Brian: Rule of two and Number One. Talk about mentoring and apprenticeship. Whether it is Captain Picard and Riker or Sidious and Maul. Let's talk about what we know about training and education and which system is better.
Andrea: Folks know what the rule of two is? Usually there is a master and apprentice. A lot of times with the Sith this is violated. There's a secret other apprentice who kills one of the other two. Despite that there's a classic relationship where the mentor is trying to instill some intellectual, emotional, and physical ability in the mentee and there's a need to make the mentor proud of them. With Star Trek, there are times when Riker was offered his own ship and he didn't immediately take that opportunity...
Sam: You get paid less if you leave the show.
Ali: The economics of the future are a little different.
Sam: You guys wanted Riker off the show? I didn't. Don't take the ship! Stick around. He's got a cool beard now.
Andrea: There's something weird about their relationship. There's too much enmeshment or attachment. When the bird's ready to fly, leave the nest.
Sam: Let's talk about the master and apprentice relationship between Ben and Luke and Ben's replacement – Yoda. There's a real thing that happens in Star Wars where Luke is impatient. He doesn't listen to everything that's told to him. Yoda's trying to say, "Hey, chill out, relax, people can take care of themselves. It's not all about you." Luke can't see that point of view. In fact, The Empire Strikes Back really is about respecting your elders. Luke doesn't do that. Because he doesn't do that he goes off trying to rescue his friends and his friend end up having to rescue him. He almost blows the entire plan. He almost loses the entire movie series for us in that one impatient move. Then the next movie is interesting because it's about the opposite. It's about rejecting your elders. Move past your elders. You become the man or woman. You've grown up. You're actualized. Ben says, "You must face Darth Vader again."
And he's like, "You're saying kill him?"
“You know he's my dad?"
"Yeah, I do."
"Yoda, what do you think?"
"You must confront Vader."
Luke's like, "You guys are dicks! What is wrong with you people?!?"
"We saw him kill a bunch of children, he's a terrible husband, and he’s in this total Goth phase. We just want you to take care of him."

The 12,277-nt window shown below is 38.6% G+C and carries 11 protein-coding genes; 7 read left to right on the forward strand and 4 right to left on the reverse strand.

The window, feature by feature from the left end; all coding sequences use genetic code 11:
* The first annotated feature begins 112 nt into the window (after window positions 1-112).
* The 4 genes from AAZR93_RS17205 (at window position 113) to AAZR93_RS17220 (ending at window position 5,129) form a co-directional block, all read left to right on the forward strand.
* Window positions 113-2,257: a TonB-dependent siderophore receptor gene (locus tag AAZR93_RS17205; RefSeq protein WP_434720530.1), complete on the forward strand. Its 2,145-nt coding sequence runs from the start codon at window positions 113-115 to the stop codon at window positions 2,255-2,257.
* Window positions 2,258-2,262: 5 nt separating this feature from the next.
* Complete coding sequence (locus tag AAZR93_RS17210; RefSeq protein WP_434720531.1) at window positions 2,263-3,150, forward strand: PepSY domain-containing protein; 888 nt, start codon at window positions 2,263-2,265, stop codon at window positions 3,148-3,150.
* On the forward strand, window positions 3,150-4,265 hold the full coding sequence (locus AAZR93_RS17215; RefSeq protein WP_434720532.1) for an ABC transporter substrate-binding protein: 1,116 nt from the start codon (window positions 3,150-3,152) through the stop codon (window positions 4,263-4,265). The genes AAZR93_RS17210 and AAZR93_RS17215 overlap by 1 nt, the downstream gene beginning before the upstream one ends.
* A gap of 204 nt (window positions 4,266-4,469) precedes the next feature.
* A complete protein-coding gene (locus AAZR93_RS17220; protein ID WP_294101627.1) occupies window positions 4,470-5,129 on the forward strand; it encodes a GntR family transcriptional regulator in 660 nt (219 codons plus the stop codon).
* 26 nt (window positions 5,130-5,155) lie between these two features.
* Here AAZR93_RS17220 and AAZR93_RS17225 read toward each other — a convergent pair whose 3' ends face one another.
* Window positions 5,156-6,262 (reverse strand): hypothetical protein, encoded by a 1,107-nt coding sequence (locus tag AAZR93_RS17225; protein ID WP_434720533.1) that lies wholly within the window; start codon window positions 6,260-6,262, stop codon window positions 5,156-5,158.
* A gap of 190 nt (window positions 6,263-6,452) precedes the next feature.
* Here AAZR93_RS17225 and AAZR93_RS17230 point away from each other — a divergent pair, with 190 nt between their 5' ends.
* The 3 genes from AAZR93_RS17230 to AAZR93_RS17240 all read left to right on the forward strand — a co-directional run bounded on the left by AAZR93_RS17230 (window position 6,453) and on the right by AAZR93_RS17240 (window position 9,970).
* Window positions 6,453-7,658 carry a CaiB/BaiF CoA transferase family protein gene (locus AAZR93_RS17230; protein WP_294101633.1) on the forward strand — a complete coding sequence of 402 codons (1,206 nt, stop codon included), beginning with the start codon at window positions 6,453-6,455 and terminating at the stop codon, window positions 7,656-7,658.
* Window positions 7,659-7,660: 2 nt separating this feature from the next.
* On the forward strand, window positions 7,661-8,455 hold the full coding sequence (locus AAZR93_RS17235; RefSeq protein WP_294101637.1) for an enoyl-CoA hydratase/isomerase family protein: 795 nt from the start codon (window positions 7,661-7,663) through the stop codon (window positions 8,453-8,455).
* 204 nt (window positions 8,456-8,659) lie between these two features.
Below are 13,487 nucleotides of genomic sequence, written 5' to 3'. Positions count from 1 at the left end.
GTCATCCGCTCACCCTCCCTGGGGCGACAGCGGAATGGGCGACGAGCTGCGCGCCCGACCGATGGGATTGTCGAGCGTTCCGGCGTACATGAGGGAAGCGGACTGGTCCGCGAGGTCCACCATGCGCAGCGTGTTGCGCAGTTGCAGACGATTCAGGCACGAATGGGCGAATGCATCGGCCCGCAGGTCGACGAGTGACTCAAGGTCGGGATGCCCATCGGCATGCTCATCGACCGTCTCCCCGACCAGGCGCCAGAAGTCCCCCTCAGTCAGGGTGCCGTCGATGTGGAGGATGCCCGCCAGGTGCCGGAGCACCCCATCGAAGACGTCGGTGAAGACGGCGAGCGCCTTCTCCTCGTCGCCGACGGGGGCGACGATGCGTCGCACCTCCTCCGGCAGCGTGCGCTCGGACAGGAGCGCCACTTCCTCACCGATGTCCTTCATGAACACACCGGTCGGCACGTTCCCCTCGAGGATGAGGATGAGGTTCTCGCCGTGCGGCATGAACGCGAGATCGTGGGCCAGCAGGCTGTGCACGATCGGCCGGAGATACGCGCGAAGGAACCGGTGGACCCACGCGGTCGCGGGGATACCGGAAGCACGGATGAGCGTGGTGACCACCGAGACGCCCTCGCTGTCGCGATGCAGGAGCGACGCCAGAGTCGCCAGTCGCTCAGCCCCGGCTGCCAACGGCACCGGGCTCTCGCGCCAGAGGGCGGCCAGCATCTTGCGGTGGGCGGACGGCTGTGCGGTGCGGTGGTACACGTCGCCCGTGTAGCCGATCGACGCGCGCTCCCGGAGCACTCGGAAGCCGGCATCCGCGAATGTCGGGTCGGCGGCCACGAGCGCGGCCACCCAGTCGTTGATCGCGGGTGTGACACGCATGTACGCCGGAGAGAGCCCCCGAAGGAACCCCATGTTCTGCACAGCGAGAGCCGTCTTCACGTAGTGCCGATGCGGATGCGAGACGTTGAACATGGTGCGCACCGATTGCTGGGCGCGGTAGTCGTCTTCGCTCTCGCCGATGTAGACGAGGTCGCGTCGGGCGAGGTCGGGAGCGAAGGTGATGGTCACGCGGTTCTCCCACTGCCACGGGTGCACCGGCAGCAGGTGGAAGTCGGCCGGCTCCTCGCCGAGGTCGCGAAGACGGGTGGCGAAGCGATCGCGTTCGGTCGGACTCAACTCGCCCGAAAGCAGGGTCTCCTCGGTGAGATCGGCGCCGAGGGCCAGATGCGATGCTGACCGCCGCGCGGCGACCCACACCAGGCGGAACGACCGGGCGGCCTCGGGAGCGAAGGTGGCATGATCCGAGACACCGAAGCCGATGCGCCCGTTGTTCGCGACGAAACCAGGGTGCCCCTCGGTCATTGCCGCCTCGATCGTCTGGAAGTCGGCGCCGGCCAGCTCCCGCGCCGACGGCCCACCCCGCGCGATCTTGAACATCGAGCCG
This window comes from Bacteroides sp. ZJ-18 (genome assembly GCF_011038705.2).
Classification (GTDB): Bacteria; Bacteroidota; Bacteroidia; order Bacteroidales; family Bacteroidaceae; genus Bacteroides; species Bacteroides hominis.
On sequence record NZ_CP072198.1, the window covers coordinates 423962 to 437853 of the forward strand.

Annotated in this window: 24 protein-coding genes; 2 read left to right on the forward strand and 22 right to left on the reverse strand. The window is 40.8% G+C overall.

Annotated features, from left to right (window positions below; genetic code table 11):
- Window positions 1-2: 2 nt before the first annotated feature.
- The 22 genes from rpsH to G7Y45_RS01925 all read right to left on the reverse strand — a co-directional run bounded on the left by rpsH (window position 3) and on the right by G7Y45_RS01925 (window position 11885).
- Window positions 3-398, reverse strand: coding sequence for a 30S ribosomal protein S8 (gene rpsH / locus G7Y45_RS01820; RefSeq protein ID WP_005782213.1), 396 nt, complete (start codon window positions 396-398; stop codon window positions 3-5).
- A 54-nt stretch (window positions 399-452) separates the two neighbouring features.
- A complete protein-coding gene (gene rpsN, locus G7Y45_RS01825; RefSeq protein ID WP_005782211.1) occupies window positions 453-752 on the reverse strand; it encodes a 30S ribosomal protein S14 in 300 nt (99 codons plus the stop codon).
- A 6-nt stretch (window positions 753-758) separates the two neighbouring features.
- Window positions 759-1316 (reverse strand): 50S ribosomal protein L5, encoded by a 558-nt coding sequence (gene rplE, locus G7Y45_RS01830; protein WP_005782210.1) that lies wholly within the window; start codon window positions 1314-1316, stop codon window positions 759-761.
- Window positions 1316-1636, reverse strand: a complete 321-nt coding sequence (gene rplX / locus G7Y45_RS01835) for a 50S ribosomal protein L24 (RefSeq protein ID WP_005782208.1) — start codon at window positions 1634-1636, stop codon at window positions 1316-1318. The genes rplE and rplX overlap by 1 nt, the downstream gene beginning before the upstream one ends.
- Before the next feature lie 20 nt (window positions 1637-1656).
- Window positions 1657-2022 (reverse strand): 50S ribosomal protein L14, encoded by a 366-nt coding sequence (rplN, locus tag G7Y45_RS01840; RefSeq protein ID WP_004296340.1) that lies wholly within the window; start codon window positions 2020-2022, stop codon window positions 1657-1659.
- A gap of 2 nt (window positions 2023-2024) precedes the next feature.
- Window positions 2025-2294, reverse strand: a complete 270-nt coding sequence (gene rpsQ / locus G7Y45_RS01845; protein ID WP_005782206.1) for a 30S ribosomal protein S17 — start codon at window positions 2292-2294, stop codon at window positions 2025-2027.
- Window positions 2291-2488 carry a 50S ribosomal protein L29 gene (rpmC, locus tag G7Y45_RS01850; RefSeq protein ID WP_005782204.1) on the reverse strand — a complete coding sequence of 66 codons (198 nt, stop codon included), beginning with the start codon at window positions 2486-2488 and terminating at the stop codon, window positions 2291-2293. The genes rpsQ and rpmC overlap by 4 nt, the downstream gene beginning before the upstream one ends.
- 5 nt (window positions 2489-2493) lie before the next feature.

"No dude! I don't know what my solution is yet but I'm going to figure something out."
So the next movie is about rejecting your elders, the opposite message of the previous movie. Luke is now an adult, a man. He's grown past that mentor relationship. Now he's ready to make his own decisions. What does he find? He figures out a solution that no one thought of! A compassionate solution. A Star Trek solution. Through that we get a very satisfying ending. A brave ending. It makes Darth Vader a sympathetic character and Luke someone who's brave enough to have compassion.
Rod: I just learned so much!
Brian: Ali and Team Trek?
Ali: How do I follow up any of that?
Brian: It's got to be psychological torture.
Ali: THERE ARE FOUR LIGHTS!
Sam: There are five.
Ali: So...ummm...I agree with both of you so let me take this into a different direction because I need to do that. This question is really one about training and education. How do we create the next generation of Sith, Jedi, and Captains. Both series have an academy and a mentor type relationship. If we look at the psychology of education, it actually shows that a lot of the lecture style of teaching that happens in academia, well there's not a lot of evidence to support that. What works really well is learning from your peers and having some type of mentor available to clarify and go through the stuff you're learning. Both series do that well. We see it with Luke, Wesley, and Nog. But Star Trek does it better. Both series have aptitude tests, like the SATs. In Star Trek, we've got the Kobayashi Maru. Star Wars, you guys have an aptitude test as well...it's a blood test. It's looking for midichlorians and we know tests like that aren't as successful. In Star Trek the tests are character based – how do you respond to this situation. Star Trek's about integrity, equal opportunity. You don't have to be off the charts on your midichlorians. You can be a Ferengi and still be in Starfleet.
Sam: That was extremely offensive, racially. "You can still be a Ferengi." REALLY?!?
Ali: Technically they're not members of the Federation...so yeah.
Rod: I might agree with Star Wars a little bit. I love your response [Ali], so I'm on your side, but the one thought I really had was if you're a member of the Federation you have to abide by Federation laws, Starfleet has rules and regulations. With Riker and Picard, there wasn't much growth in the characters. Not as much as Luke and Leia. They don't have to abide by any set rules. They understand that everyone's going to have a different journey while the Federation regulates.
Ali: Hold on, Rod. Riker grew a beard, how much more growth do you want?!?
Rod: Yes, yes he did.
Sam: Star Trek taught me a lot about patience in that process you're talking about. There really was a feeling that you must have a great deal of experience before you captain a ship. Even when you captain a ship you are looking to your friends who are your subordinates but you're treating them as equals because they have knowledge that you don't. They have wisdom that you don't. You add that to yourself before you make a decision.
Rod: Yoda had 900 years of wisdom.
Sam: There's that. Star Wars is more about how the relationship with your father and your parents is not what you hoped it would be and can you forgive them for it? There are two different types of learning there and both are very useful for young minds.
Audience Member: Switch seats!
Sam: We're trying to bring balance to the force dude!
Rod: Without dark there can be no light.
Round 4: The Creators